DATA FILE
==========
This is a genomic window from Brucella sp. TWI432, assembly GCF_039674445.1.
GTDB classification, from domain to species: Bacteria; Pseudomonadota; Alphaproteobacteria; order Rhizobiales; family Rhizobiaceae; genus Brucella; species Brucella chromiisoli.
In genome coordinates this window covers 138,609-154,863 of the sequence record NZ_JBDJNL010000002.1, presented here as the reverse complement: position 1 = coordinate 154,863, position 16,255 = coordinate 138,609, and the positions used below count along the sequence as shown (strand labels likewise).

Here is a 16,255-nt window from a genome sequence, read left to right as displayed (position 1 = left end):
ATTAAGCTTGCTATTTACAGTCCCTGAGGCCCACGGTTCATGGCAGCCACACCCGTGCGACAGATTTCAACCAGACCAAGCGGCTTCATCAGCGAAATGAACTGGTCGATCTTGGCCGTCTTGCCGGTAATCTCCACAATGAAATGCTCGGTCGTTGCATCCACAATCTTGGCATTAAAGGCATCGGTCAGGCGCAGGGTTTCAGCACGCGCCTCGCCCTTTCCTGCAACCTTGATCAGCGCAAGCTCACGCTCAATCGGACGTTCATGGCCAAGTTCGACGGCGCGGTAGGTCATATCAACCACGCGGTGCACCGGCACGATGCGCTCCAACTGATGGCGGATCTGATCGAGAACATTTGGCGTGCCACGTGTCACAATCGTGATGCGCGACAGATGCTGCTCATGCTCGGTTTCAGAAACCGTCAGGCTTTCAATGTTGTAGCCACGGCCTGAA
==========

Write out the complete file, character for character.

This is a genomic window from Brucella sp. TWI432, assembly GCF_039674445.1.
GTDB classification, from domain to species: Bacteria; Pseudomonadota; Alphaproteobacteria; order Rhizobiales; family Rhizobiaceae; genus Brucella; species Brucella chromiisoli.
In genome coordinates this window covers 138,609-154,863 of the sequence record NZ_JBDJNL010000002.1, presented here as the reverse complement: position 1 = coordinate 154,863, position 16,255 = coordinate 138,609, and the positions used below count along the sequence as shown (strand labels likewise).

Here is a 16,255-nt window from a genome sequence, read left to right as displayed (position 1 = left end):
ATTAAGCTTGCTATTTACAGTCCCTGAGGCCCACGGTTCATGGCAGCCACACCCGTGCGACAGATTTCAACCAGACCAAGCGGCTTCATCAGCGAAATGAACTGGTCGATCTTGGCCGTCTTGCCGGTAATCTCCACAATGAAATGCTCGGTCGTTGCATCCACAATCTTGGCATTAAAGGCATCGGTCAGGCGCAGGGTTTCAGCACGCGCCTCGCCCTTTCCTGCAACCTTGATCAGCGCAAGCTCACGCTCAATCGGACGTTCATGGCCAAGTTCGACGGCGCGGTAGGTCATATCAACCACGCGGTGCACCGGCACGATGCGCTCCAACTGATGGCGGATCTGATCGAGAACATTTGGCGTGCCACGTGTCACAATCGTGATGCGCGACAGATGCTGCTCATGCTCGGTTTCAGAAACCGTCAGGCTTTCAATGTTGTAGCCACGGCCTGAA